Idioms for IELTS - wordscoach.com

Idioms for IELTS

Useful idioms for IELTS Exam

A tooth for a tooth – To punish someone for an offence one does.
Example: She deserved a tooth for a tooth and I am glad she got a good one.

A Penny for Your Thoughts – asksomeone who is being very quiet about, what is on their mind.
Example: For several minutes they sat silently, then finally she looked at him and said, “A penny for your thoughts, Walter.”

Against the clock – do something as fast as possible and try to finish it before a certain time.
Example: With her term paper due on Monday, she was racing against the clock to finish it

be sick to death of something/doing something – to be angry and bored because something unpleasant has been happening for too long
Example: I’m sick to death of doing nothing but work. Let’s go out tonight and have fun.

be all ears – eager and ready to listen
Example: I’m all ears, waiting to hear your latest excuse for not getting this job done!

By the skin of one’s teeth – barely
Example: I was saved by my friend by the skin of my teeth from the rushing car.

bushed – tired.
Example: I am totally bushed after staying up so late.

Chip off the old block – To resemble one’s parents.
Example: Their son was just a chip off the old block with blue eyes of his father and a smile that bore resemblance to his mother.

Down to earth – practical and realistic; Back to reality
Example: It’s time we were brought down to earth to figure out a difficult situation, and offer a good solution.

Read More: American idioms with meaning and example

Full of beans – A person who is lively, active and healthy.
Example: I really enjoy being with my best friend because he is always full of beans.

Get a head start – Start before all others.
Example: This year we’ll get a head start on the competition by running more advertisements.

Hard feelings – the emotion of being upset or offended.
Example: I am sorry I have to fire you. No hard feelings, okay?

Hit the hay – go to bed
Example: It’s 12 o’clock. I think it’s time to hit the hay.

In the nick of time – not too late, but very close
Example: I got to the drugstore just in the nick of time. It’s a good thing because I really need this medicine!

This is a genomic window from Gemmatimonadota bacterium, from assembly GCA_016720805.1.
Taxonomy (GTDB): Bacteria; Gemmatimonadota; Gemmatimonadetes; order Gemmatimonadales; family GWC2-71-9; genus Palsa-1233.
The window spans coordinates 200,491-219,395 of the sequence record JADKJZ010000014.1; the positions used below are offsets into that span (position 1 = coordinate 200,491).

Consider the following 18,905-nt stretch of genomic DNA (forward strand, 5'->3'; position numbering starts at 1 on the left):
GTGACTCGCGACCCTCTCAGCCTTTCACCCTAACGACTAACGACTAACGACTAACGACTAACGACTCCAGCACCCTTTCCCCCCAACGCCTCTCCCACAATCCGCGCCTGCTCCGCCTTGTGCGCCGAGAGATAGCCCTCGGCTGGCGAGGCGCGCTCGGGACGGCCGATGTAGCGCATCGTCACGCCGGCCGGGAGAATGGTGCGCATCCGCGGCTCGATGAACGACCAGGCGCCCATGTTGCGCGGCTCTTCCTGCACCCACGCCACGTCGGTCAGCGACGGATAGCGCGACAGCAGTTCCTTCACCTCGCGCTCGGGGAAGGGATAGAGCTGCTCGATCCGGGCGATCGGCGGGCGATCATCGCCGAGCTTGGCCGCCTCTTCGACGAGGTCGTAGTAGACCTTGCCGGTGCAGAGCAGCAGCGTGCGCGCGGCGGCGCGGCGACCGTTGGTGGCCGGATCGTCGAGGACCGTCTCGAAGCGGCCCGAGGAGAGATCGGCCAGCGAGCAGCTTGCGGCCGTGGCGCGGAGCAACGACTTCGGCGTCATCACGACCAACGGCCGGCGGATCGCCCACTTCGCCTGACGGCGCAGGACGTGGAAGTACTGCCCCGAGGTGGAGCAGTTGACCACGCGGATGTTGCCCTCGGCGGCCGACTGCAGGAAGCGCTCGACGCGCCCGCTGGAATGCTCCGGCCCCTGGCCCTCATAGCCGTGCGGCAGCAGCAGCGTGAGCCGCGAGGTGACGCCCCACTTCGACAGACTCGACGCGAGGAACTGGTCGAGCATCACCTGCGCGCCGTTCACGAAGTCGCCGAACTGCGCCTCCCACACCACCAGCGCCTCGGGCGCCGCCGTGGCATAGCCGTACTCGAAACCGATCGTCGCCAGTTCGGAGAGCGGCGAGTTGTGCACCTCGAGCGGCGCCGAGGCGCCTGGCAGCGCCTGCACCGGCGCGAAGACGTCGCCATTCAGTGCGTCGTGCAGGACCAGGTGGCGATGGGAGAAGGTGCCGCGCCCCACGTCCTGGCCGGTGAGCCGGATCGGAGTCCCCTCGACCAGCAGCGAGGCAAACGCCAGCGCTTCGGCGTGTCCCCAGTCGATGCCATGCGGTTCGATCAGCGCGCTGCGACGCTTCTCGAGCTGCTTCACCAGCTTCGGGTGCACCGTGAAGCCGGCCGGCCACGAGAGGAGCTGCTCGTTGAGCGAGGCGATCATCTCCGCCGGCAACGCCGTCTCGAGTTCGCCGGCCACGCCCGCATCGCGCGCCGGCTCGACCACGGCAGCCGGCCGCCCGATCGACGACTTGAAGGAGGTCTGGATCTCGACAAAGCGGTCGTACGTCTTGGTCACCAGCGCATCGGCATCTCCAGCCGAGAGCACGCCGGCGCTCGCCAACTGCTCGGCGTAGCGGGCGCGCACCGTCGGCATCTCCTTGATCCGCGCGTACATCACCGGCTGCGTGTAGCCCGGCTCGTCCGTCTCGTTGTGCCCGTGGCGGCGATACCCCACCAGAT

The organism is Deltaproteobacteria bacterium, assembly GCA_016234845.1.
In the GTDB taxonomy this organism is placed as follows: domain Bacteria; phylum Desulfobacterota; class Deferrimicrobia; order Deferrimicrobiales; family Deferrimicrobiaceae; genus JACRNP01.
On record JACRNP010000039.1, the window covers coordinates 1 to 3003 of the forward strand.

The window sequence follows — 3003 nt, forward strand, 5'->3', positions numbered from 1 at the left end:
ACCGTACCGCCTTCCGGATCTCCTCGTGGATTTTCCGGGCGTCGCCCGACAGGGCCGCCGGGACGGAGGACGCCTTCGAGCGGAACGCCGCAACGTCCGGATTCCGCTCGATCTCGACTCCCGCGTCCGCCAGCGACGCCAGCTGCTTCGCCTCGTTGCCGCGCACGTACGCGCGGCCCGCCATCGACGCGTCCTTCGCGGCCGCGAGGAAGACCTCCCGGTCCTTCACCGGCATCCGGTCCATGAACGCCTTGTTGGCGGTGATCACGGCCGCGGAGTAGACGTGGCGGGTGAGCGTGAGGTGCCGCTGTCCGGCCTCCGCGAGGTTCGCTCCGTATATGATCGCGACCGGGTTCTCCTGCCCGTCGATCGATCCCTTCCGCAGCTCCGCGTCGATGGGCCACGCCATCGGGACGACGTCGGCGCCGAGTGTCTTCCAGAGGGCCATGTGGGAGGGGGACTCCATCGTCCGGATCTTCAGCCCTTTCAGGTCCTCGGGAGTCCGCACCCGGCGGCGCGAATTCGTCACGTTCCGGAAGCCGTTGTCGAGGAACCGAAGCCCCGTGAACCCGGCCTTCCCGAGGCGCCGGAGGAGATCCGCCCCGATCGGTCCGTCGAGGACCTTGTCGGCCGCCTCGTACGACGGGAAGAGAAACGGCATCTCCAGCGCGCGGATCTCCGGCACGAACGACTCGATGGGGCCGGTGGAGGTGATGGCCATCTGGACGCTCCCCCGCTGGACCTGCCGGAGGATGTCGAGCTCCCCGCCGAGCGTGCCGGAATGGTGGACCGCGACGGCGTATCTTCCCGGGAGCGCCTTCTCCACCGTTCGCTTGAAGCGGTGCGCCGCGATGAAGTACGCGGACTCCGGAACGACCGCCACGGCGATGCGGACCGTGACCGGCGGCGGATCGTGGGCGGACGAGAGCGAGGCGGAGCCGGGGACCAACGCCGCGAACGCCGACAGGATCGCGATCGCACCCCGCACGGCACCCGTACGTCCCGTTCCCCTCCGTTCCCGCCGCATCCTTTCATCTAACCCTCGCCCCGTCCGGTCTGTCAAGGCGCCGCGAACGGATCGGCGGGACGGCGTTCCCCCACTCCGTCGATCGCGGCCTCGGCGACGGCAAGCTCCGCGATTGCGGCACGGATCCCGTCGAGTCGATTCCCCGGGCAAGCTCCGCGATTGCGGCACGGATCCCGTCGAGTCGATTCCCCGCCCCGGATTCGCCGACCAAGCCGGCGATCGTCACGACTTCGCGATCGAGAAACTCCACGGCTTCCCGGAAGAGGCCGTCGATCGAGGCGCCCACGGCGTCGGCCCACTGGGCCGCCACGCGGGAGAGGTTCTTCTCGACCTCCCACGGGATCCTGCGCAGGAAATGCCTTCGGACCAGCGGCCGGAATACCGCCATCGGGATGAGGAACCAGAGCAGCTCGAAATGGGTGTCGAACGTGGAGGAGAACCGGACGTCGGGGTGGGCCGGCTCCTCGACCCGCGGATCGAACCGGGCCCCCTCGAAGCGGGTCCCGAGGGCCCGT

Fresh/cleanout of something – have sold or used up the last of something
Example: I have to go buy some more milk. It seems we’re fresh out now.

Have/get mixed feelings about something – to be uncertain about something
Example: I have mixed feelings about my trip to England. I love the people, but the climate upsets me.

Give it one’s best shot – do the best that one can
Example: This test question is really tough! I’ll give it my best shot, and I’ll get some marks for doing my best.

In deep water – in difficulty; in trouble or a dangerous situation
Example: He has not submitted his dissertation so he’s in deep water.

Next to nothing – to cost very little
Example: I went to the new discount store and bought these new shoes for only five dollars. That’s next to nothing!

Read More: 50 Important Idioms And Phrases Asked In SSC Exams

To be up in arms about something – upset or angry about something.
Example: She has been up in arms about the rent increase.

Put yourself in somebody’s shoes – imagine that you are in somebody’s position in order to understand his/her feelings
Example: If you put yourself in my shoes, you would understand why I made that decision

At all costs – do everything you can to achieve/succeed something
Example: My dream is to become a successful businessman and I will work hard for it at all costs

Explore all avenues – investigate every possible means to find a solution to a given problem or to achieve the desired outcome.
Example: We need to explore all avenues before doing something that is not very safe to a great number of people in order to minimize unfavourable consequences

On the ball – active and aware of things
Example: Our staff is really on the ball to get projects done on time.

Throw in the towel – Give up on something
Example: I’ve spent too much time on this project to throw in the towel now.

Lend an ear – to listen carefully and in a friendly way to someone
Example: If you have any problems, go to Claire. She’ll always lend a sympathetic ear.

On cloud nine – very happy; deliriously happy
Example: She just bought her first new car and she’s on cloud nine.

To egg on – To encourage someone generally in an unintelligent way.
Example: He continued rash driving while he was being egged on by his foolish friends.

To bite the bullet – To do something difficult that one is apprehensive about.
Example: Since he was the bread winner of the house, he had to bit the bullet and take that job.

Read More: Idioms to use in conversation!

To sit on the fence – Be indecisive about something
Example: He sat on the fence for a week and still couldn’t come to any conclusion.

To nail on the head – Find an exact solution to a problem.
Example: All of them were drained and about to leave when Alexis came with an idea that nailed on the head.

The last straw – The final stimulus that aggravates the situation.
Example: I was managing all the nuisance created by the students in the class until the interval bell rang as a last straw.

When the pigs fly – To denote something impossible.
Example: My mother thought I would sit to prepare for my exam when the pigs fly.

Speak of the devil – When a person appears just after his/her name was mentioned.
Example: Do you know that Chanthy won’t be joining today. Oh! speak of the devil and here she is.

(come) rain or shine – means something will happen regardless of any difficulties.
Example: I will be on time for the class, rain or shine. Come rain or shine, she is always smiling.


Idioms for IELTS - wordscoach.com

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